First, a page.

on books that have made a personal impact on their lives. The contest is administered through local

    public library systems in the Mid-Atlantic region, and top winners are honored at the Library of Con-

    gress National Book Festival.

    Brenna Pipkin, a Lititz resident and Lititz Public Library patron, entered the contest last summer as an

    eleven-year-old about to start sixth grade at Lititz Elementary School. She wrote about how Sharon

    Drapers book, Out of My Mind, shaped her. She was a finalist from the state of Pennsylvania and at-

    tended the wards ceremony in Washington D.C.

    As a naturally empathetic person, reading this book reminded

    me once again how important it is to practice empathy toward

    those who are different. One of Melodys many challenges was

    watching her little sister, Penny, do everything that Melody

    could not do. by the time she was one year old, Penny could

    walkThat was something Id never get to tryIt sorta sucks to

    watch a baby do what you wish you could do. As I read thee

    words, I sensed a mix of emotions from Melody. She was proud

    of Pennys abilities and accomplishments, but also jealous of

    the things that she would never be able to do herself. I imagine

    she may have felt a mix of happiness and sadness, and even

    bitterness and anger. It makes sense that someone in her situ-

    ation would fell all of these things, and I can empathize with

    her. To have empathy means to understand and share other

    peoples feelings, which is something this book helped me to

    do. When we exercise empathy, it is easier to show kindness

    and compassion. Melodys story reminds me of something my

    mom once shared with me: Be kind, for everyone you meet is

    fighting a hard battle.

    This story also reminded me to be an advocate and friend to

    those who are different. In the book, Melody was finally allowed

    to visit a regular class. When she got there, kids stared or

    cringed at her, with the exception of a sweet girl named Rose.

    She smiled at Melody, and when some people said mean things

    about her, Rose defended her and stood up for her. They be-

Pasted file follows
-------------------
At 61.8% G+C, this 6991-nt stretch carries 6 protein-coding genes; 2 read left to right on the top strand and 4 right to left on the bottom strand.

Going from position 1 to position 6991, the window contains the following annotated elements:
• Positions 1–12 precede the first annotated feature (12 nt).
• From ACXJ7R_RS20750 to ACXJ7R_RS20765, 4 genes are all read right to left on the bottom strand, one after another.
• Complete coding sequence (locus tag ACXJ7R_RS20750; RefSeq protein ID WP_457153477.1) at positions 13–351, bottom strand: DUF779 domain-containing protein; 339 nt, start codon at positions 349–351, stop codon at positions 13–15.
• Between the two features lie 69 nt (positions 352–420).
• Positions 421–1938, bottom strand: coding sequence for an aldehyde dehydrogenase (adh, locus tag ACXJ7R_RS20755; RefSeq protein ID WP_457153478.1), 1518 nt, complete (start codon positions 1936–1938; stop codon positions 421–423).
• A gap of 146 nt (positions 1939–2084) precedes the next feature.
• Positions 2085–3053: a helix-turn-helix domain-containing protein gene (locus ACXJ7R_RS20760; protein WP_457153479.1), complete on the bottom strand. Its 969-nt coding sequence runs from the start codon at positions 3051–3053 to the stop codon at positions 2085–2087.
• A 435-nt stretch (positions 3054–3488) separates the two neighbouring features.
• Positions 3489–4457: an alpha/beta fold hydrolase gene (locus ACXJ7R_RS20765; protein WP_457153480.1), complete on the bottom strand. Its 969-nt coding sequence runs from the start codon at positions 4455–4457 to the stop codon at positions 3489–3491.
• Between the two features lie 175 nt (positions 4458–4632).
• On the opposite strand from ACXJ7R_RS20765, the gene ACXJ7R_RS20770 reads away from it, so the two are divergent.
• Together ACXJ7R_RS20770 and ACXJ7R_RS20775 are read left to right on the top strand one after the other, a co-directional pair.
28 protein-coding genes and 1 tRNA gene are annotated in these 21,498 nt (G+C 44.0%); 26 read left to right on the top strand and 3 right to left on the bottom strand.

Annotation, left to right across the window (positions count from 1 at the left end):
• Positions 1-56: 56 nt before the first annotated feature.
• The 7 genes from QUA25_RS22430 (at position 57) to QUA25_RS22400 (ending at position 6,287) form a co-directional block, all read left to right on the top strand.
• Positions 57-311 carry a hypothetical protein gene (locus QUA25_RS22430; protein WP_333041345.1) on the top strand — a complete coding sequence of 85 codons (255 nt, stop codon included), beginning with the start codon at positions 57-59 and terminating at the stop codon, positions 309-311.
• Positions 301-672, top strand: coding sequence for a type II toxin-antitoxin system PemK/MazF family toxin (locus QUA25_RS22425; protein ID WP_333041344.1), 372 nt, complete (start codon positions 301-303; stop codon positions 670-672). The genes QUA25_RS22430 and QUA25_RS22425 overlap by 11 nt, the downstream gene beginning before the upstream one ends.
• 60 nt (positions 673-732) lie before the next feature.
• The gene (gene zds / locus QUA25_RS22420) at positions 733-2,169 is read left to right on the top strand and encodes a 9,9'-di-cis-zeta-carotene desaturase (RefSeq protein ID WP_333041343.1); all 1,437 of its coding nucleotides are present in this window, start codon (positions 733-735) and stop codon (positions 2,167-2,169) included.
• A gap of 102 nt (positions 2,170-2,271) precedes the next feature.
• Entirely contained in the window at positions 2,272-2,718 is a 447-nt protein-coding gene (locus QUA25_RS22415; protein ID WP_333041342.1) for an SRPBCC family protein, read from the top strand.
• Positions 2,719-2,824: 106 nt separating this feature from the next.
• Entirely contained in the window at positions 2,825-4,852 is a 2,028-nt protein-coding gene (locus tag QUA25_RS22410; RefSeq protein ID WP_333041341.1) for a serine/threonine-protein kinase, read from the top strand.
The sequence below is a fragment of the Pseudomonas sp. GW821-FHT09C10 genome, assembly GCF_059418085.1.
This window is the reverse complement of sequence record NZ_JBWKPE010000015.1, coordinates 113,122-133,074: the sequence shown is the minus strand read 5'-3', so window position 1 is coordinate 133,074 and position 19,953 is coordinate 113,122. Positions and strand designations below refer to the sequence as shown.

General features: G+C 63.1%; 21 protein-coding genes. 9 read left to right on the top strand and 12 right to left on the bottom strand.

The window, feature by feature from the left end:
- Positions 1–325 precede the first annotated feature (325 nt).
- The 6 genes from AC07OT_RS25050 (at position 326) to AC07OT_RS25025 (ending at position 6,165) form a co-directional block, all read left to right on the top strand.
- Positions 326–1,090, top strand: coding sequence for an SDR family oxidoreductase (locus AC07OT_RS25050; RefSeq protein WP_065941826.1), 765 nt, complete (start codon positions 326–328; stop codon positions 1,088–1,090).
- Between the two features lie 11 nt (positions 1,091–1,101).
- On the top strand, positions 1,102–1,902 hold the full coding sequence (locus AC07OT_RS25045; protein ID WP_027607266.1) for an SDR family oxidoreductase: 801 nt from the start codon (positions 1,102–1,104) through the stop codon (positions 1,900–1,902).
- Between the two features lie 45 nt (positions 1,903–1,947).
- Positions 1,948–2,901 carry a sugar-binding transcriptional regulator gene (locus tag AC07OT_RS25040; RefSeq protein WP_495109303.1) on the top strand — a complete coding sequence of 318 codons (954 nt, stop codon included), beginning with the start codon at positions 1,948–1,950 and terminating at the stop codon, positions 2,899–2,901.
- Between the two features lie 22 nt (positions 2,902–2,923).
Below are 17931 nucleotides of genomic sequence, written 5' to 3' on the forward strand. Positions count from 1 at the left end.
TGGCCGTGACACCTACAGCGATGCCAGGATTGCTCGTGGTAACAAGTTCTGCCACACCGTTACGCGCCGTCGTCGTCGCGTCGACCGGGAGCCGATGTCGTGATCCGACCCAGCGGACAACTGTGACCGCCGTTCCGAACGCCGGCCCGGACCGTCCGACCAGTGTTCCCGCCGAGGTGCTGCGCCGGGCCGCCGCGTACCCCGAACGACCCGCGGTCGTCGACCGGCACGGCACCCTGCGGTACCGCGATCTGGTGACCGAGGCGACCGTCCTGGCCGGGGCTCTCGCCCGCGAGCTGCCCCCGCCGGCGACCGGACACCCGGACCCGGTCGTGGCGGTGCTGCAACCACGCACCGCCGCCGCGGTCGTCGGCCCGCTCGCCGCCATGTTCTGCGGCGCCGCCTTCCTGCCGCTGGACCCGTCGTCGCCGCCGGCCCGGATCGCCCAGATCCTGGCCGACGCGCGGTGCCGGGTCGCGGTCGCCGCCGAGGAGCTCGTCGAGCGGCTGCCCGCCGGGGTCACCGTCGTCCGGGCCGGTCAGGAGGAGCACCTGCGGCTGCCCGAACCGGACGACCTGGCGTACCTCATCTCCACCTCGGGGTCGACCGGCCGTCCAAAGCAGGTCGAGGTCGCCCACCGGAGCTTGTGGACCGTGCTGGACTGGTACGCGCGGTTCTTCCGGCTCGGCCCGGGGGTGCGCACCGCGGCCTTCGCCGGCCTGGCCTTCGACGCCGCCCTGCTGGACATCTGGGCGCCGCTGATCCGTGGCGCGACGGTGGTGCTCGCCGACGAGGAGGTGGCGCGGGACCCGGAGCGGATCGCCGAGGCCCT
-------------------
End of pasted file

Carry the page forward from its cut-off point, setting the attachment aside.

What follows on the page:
came best friends and stuck together through hard times. This

    is the kind of person I want to be. Now, whenever I get the

    chance, I stand up for what is right, no matter what people

    might say. For example, one day at lunch, kids at my table were making fun of the kids in the special

    needs group. I stood up for what was right and asked them to stop. We can all be people who defend

    and include others.

    As you can see, Out of My Mind is a book that shaped me. It encouraged me to challenge my assump-

    tions about others, exercise empathy, and be a friend to those who are different. I believe that if we

    all tried to do these things more often, the world would be a better place. For that reason, I would

    highly recommend this book to othersit might just change you, too!

    "It was awesome to be able to travel to

    Washington, D.C. for the book festival and

    awards ceremony. I enjoyed hearing some of

    the other essays and receiving my $50 gift

    card. My favorite part was being able to meet

    the new Librarian of Congress, Carla Hayden,

    and take a photo with her." Brenna Pipkin

  • Non-Profit Org.

    U.S. Postage

    PAID

    Lititz, PA 17543

    Permit No. 64

    Return Service Requested

    Lititz Public Library 651 Kissel Hill Rd., Lititz, PA 17543

    Phone: 717-626-2255

    Web site: www.lititzlibrary.org

    The Lititz Public Library 2016 Board of Trustees

    Priscilla Stoner President

    Kay Burky Vice President

    Lisa Enders Treasurer Hollie DeFilippo Secretary

    Carol Deem Carol Zartman

    Seth Hiller Christina Desimone

    Martha Sheaffer

    The Lititz Public Library Board of Trustees meets on the first

    Monday evening of each month at 7 p.m.

    Thursday, March 2 and Friday, March 3

    9:00 a.m. - 8:00 p.m.

    Saturday, March 4

    9:00 a.m. 4:00 p.m.

    (Buck-A-Bag starts at 1 p.m.)

    Friends of the

    Lititz Public Library

    Spring Book Sale

    Looking Ahead: We are Making it Happen!

    Look for more STEM/STEAM activities at the Lititz Public Library

    in the near future. Our Childrens Librarian, Karen Payonk, re-

    cently attended a workshop where she received not only some

    good ideas about science programming, but also some cool ma-

    terials that she plans to incorporate into fun, hands-on activities.

    And its well-timed that this years Summer Reading Program

    theme is Build a Better World which will focus on the science of

    building, construction, architecture and making of all kinds!